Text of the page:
Legal watchdog, Veritas has blamed the slow paced passing of laws in parliament to Zanu PF’s continued infighting and inherent suspicions among the party faithful.
“This failure may have been a reflection of the general stasis in normal government activity associated with infighting in the ruling party over the succession to President Mugabe,” Veritas said in a statement Monday.
The legal watchdog noted that there was also drama of a threatened impeachment against incumbent President Emmerson Mnangagwa, a change of President and a general election which affected parliament’s effectiveness.
Among other issues, according to the thinktank, additional distractions were caused by the new dispensation’s focus on re-engagement with the international community and on trying to resolve Zimbabwe’s desperate economic situation.
“More should have been achieved, given that many of the promised Bills had been in preparation for a long time and had featured in previous legislative agendas.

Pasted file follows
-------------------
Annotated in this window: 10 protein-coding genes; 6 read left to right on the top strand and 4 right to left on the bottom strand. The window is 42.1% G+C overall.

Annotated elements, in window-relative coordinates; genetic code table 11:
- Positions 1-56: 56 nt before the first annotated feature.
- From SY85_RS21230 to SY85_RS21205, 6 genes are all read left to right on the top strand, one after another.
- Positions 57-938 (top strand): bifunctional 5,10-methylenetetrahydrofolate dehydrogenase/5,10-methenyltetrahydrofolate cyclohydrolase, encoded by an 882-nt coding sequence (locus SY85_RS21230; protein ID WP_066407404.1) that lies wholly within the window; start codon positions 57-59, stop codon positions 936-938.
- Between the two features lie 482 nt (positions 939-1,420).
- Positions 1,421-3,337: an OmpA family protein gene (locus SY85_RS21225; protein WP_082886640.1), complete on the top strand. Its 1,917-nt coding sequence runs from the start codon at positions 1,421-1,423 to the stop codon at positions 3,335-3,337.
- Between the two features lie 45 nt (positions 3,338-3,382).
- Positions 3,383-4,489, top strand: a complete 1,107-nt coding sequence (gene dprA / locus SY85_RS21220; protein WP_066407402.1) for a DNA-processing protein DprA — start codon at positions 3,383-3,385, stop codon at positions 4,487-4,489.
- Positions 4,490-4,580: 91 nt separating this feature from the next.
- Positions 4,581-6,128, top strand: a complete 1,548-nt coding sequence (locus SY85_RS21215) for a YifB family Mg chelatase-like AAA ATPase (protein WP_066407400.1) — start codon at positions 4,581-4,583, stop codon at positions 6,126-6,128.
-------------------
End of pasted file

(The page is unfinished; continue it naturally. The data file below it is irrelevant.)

“Parliament’s output of Bills during 2018 was affected by the Government’s failure to achieve a sustained flow of Bills to the legislature,” Veritas added.
The eight bills which are yet to be completed include, Finance (No. 2) Bill; Finance (No. 3) Bill; Appropriation (2019) Bill passed by National Assembly 20 December with amendments; Companies and Other Business Entities Bill which was gazetted on the 5th October and presented 1st November with no further progress by end of 2018.
Among outstanding laws is the Tripartite Negotiating Forum Bill gazetted 8th June, presented 19th December; and the Consumer Protection Bill gazetted on 21st December, awaiting presentation; as well as the Microfinance Amendment Bill.
During his State of the Nation Address to Parliament in September last year, President Mnangagwa outlined the Government’s legislative agenda and the Bills that government will present to Parliament, and expects to be passed during the First Session of the new Parliament.
However, even most of these bills which speak to the ease of doing business in the country are yet to be finalised.